In FinCEN Notice 2020-2, the Financial Crimes Enforcement Network (FinCEN) recently stated that it intends to change applicable regulations to make virtual currency reportable on a Report of Foreign Bank and Financial Accounts (FBAR). This development is another indication of the growing popularity of digital money.
Report and currency
Generally, any U.S. person who has a financial interest in, or signatory authority over, any “reportable” foreign financial account must file an FBAR with the FinCEN if the aggregate value of the account(s) exceeds $10,000 at any time during the calendar year. Reportable accounts include bank accounts, securities and other types of financial accounts.
Meanwhile, virtual currency is a digital representation of value that functions as a medium of exchange, a unit of account and/or a store of value. It can sometimes operate like “real” currency — in other words, the coin and paper money of the United States or of any other country that’s deemed legal tender, circulates, and is customarily used and accepted as a medium of exchange in the country of issuance. However, virtual currency doesn’t have legal tender status in any jurisdiction.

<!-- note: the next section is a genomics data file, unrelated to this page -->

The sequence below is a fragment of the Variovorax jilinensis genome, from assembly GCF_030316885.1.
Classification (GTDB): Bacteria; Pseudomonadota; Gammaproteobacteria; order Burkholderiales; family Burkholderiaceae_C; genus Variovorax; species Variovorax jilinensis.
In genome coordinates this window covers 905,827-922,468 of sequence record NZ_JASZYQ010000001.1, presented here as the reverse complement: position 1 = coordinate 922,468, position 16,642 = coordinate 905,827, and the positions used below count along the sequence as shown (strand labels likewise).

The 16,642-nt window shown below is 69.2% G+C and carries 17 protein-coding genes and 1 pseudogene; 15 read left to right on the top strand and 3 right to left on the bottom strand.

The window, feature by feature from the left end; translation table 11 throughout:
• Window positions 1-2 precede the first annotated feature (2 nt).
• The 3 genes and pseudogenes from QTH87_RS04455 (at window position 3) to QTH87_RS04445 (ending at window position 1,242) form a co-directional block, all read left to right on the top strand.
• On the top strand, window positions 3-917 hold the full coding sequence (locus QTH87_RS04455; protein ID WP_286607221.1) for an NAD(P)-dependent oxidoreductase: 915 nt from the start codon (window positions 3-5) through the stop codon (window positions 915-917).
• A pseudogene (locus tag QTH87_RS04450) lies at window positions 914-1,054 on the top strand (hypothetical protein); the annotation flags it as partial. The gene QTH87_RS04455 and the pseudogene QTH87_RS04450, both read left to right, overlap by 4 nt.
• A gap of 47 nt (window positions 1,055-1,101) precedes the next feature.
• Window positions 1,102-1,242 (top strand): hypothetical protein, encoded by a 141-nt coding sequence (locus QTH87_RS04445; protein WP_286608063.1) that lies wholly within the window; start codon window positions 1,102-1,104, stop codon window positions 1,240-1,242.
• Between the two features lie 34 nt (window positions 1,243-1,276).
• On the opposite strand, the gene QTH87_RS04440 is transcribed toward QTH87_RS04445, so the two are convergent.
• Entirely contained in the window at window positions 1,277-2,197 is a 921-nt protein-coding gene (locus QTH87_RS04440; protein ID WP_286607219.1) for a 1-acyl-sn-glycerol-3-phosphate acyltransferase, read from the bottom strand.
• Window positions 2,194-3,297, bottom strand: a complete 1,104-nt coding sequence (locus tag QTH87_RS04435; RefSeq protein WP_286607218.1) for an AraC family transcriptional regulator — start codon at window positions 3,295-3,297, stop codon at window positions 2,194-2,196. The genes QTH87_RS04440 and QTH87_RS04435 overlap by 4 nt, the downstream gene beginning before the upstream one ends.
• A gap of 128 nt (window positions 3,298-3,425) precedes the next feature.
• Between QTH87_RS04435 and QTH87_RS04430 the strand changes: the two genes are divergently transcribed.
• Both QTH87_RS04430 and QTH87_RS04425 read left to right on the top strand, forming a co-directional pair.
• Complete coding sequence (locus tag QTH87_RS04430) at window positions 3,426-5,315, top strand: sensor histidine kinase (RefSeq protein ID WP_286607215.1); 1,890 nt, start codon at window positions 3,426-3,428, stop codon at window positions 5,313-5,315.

According to FinCEN Notice 2020-2, current FBAR regs don’t recognize a foreign account holding virtual currency as a type of reportable account. Because of this, a taxpayer isn’t required to file an FBAR reporting that account — unless the account holds assets besides virtual currency.
However, as mentioned, the FinCEN warns account holders in the notice that it intends to amend the FBAR regulations to include accounts holding virtual currency as a type of reportable account under applicable regs.
As of this writing, no specifics are available regarding precisely when the new regs will be issued in either proposed or final form. If you believe this development may affect you, ask your tax advisor for the latest details.
We Can Help
If you need assistance with FBAR reporting, please contact us. We will connect you with one of our advisors.
The information provided in this communication is of a general nature and should not be considered professional advice. You should not act upon the information provided without obtaining specific professional advice. The information above is subject to change.